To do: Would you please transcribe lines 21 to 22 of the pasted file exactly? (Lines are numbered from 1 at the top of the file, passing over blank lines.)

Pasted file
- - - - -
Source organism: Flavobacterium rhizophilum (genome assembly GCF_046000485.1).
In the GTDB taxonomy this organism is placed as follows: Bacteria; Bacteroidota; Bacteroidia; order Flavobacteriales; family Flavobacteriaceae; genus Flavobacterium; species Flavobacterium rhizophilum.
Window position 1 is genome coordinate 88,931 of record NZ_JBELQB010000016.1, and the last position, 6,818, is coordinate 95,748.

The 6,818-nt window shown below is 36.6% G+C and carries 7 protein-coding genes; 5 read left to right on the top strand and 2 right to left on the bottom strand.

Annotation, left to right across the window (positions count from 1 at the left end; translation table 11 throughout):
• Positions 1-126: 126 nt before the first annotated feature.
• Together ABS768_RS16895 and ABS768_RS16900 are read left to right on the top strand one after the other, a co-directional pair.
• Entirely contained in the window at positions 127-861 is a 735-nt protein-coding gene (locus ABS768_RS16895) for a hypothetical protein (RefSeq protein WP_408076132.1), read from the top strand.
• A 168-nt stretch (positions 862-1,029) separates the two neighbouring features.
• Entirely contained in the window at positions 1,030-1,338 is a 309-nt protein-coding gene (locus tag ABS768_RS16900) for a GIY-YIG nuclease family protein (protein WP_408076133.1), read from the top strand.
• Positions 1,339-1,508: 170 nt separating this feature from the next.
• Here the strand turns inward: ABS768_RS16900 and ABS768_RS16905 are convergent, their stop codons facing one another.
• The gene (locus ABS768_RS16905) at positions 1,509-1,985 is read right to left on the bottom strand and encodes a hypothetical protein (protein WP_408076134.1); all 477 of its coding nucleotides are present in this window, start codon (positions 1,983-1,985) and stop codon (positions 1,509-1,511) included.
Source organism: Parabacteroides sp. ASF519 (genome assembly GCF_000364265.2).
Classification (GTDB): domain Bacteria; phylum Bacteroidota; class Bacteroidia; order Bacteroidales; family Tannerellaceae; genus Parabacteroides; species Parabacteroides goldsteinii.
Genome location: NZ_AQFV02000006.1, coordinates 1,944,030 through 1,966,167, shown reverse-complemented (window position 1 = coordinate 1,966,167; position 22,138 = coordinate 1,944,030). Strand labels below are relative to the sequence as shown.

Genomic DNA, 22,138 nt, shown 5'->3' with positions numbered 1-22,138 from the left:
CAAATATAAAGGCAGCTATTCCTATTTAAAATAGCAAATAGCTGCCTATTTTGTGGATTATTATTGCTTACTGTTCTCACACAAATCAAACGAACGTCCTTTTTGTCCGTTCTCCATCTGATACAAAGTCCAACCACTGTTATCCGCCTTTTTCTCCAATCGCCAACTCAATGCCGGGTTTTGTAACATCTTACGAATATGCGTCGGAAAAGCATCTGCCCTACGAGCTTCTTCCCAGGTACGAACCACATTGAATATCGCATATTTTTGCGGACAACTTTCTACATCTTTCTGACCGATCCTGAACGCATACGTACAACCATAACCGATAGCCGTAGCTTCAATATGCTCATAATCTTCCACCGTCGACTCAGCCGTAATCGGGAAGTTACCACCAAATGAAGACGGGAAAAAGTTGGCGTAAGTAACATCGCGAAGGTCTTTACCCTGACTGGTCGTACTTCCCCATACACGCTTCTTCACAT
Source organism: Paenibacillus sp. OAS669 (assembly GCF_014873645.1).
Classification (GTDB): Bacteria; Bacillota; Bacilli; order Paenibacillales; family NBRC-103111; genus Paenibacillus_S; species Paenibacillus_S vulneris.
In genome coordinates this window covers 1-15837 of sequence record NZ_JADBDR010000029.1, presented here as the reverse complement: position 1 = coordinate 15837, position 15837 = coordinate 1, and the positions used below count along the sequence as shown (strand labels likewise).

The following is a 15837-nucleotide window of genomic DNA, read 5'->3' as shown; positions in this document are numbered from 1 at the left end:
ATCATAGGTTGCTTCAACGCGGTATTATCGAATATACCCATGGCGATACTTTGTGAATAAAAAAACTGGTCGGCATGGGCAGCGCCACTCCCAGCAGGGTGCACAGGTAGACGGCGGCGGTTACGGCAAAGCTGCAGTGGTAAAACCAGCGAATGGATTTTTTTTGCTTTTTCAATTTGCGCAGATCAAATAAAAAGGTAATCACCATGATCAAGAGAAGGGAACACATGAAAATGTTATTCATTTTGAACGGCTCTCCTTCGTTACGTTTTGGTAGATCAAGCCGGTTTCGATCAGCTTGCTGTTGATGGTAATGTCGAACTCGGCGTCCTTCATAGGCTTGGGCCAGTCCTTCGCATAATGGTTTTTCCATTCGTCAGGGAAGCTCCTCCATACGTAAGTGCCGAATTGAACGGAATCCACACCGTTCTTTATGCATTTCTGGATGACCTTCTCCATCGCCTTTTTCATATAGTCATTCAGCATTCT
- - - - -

In genome coordinates this window covers 1-15837 of sequence record NZ_JADBDR010000029.1, presented here as the reverse complement: position 1 = coordinate 15837, position 15837 = coordinate 1, and the positions used below count along the sequence as shown (strand labels likewise).

The following is a 15837-nucleotide window of genomic DNA, read 5'->3' as shown; positions in this document are numbered from 1 at the left end: